Chess is a game that requires players to think ahead, contemplating not just the efficacy of their current move but how their opponent will respond. Every victory must be weighed against whether it leaves your piece vulnerable. Now imagine if every time one of your pieces got captured, the other player really kept it, and the next time you played, you wouldn’t have as many options unless you find a few extra pawns somewhere. If that doesn’t raise the stakes enough, consider what it would be like if each of your pieces had a name, a history, and maybe a spouse. Then you’ll have an idea of what playing Fire Emblem: Awakening is like.
Things get ugly for Fire Emblem: Awakening’s good guys fast. After an ominous prelude, your hero meets up with Prince Chrom and his band, who find themselves protecting Ylisse’s citizens not only from bandits but also from living-dead monsters who drop out of the sky. And then there’s the forces of the aggressive and more than a little crazy neighboring king.
The latest outing in Intelligent Systems’ long-running Fire Emblem series puts players in control of a huge number of military units that they must tactically move across grid-like maps to fight enemies using a variety of weapons and magic spells. Each move requires careful consideration because, like a real-world general, your mistakes can lead to the permanent death of your soldiers. Fortunately, Fire Emblem: Awakening gives you ways to use your characters that you won’t find in chess. You can pair units together—you might pile your dawdling cleric on the saddle so that a mounted knight can quickly ferry her around, but there are limits here. Your cleric won’t be doing any healing until she separates from her well-armored escort, which leaves her vulnerable again.
The computer-controlled opponent will do its damnedest to kill those soldiers. Pegasus-riding knights are the most mobile unit in the game, but they’re vulnerable to archers. If you forget that, you can be assured of quick, feathery death. Enemies will take advantage of any opening to kill your squishy healers, finish off an ally you forgot to heal, or murder any innocent bystanders you’re trying to protect.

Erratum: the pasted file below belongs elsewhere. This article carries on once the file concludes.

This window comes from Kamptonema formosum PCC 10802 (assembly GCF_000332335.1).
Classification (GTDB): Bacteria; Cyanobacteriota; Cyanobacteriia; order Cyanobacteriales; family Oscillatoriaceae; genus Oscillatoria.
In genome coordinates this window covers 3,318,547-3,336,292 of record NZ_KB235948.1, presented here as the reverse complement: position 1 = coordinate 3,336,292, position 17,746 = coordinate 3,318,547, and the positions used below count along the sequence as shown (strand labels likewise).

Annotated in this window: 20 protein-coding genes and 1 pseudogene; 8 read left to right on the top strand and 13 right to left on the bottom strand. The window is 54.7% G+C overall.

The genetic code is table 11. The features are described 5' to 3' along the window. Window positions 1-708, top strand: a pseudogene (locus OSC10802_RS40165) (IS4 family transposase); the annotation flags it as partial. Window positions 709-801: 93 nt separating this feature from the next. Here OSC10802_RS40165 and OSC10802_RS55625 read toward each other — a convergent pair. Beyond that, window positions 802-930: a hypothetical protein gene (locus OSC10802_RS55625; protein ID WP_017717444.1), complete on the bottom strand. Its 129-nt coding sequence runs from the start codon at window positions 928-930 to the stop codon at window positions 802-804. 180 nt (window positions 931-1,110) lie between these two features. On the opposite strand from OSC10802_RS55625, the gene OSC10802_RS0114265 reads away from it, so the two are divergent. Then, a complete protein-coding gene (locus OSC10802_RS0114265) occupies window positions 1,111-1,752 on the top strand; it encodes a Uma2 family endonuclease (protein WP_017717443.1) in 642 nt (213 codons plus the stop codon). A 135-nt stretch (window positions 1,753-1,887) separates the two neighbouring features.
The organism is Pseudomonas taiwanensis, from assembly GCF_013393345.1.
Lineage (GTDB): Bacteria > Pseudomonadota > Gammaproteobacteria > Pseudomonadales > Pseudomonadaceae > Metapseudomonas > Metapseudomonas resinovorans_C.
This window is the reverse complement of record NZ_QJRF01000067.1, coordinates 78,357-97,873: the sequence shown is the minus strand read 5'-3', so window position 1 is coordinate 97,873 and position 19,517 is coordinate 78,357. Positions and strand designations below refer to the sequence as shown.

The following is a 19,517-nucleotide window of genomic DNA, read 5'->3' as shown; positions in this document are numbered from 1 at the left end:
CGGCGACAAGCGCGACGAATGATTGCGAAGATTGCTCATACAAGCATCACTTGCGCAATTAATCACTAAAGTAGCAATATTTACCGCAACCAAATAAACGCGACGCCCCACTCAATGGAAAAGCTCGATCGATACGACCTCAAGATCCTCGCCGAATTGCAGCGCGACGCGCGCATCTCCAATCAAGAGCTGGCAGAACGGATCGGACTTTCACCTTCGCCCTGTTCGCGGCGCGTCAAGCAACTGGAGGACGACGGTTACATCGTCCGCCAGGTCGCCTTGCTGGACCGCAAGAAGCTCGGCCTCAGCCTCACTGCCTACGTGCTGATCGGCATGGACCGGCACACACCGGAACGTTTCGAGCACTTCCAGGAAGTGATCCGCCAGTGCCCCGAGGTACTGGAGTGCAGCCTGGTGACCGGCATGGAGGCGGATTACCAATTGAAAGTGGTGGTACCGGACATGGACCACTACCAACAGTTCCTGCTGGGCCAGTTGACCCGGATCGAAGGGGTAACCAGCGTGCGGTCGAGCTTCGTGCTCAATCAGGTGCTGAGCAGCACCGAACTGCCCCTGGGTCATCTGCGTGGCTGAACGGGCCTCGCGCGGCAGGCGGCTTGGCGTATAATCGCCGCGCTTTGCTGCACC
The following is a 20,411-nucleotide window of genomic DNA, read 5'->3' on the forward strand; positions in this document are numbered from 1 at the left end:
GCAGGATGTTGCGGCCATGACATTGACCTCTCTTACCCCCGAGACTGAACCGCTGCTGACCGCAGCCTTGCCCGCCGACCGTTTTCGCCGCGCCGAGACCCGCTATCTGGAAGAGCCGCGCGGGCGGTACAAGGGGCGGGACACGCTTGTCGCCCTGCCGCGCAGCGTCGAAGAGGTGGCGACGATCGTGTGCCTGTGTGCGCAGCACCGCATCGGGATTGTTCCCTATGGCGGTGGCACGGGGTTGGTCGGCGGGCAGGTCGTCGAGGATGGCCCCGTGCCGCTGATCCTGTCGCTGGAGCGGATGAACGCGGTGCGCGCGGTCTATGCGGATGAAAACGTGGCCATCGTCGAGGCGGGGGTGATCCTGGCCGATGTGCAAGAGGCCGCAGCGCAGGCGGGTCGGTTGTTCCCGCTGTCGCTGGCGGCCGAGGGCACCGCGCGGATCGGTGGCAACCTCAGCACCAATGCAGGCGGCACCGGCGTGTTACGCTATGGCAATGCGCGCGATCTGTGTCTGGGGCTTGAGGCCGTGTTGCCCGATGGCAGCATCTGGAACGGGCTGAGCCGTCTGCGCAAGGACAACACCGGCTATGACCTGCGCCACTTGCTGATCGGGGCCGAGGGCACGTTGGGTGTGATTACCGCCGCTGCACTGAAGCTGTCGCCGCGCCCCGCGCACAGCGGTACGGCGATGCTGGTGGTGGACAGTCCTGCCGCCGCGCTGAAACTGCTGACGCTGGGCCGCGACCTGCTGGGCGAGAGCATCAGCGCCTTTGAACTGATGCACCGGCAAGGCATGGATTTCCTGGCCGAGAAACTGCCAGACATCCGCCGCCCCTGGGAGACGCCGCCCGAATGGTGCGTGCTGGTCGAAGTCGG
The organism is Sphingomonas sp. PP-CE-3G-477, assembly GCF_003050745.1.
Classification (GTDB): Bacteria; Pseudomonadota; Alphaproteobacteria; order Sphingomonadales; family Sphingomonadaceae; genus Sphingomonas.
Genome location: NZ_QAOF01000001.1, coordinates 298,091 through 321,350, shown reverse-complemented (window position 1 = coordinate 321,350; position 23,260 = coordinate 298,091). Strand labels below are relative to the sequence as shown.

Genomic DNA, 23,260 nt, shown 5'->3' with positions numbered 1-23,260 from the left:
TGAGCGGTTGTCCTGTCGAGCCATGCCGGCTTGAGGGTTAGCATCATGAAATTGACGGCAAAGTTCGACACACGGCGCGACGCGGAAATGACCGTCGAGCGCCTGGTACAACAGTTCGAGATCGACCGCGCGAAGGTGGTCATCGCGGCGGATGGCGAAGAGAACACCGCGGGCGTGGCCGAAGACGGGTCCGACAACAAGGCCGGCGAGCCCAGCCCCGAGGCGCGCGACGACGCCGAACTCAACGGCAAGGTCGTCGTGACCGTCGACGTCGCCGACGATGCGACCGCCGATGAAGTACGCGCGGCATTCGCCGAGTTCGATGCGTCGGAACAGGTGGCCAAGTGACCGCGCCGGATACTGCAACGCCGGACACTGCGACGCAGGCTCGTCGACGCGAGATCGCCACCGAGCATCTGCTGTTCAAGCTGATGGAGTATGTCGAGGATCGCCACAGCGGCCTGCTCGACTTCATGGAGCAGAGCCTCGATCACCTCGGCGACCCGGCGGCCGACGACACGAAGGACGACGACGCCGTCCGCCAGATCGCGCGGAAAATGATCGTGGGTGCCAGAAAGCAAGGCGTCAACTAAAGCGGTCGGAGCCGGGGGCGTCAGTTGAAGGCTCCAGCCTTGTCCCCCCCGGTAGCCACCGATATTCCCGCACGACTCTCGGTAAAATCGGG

Even the side quests in Awakening ramp up the pressure. In one, you persuade a farmer to join you to fight bandits that have been preying on his village. If you can get him to level up during the fight, he’ll take up a life of adventuring. Otherwise he heads back to the farm. It’s not an easy task to both protect him and put him in the fray enough, but pushing him to take that leap and become a hero feels way more satisfying than any experience point gain.
Call me a wuss, but I found myself using the option to have your units just get knocked out instead of killed, coming back after the fight. It’s hard to say a final goodbye to any of the game’s lovable characters. They’re not all created equal, but it’s easy to get attached to Frederick, a knight who takes his charge of protecting Chrom and his sister so seriously that he spends his downtime picking out their clothes and cleaning up after them, or Vaike, a cocky fighting trainer who insists on referring to himself in the third person. I acknowledge that playing with permanent death makes battles feel more meaningful and realistic, but as someone who had a hard time playing Frogger as a kid because I felt like I had let down the frog when it inevitably got pancaked by a truck, I find the classic model too stressful.
Like any game of strategy, the key to playing well is often to play more. While there’s definitely luck involved in every skirmish, you can learn from your mistakes if you choose to repeat a battle because a character died. It can take a lot of time, some frustration, and a bit of grinding to boost your fighters’ levels, but you can get perfect victories that leave your entire army intact. Only the death of Chrom or your hero will end a fight, so it’s up to you to determine your own threshold for acceptable loss.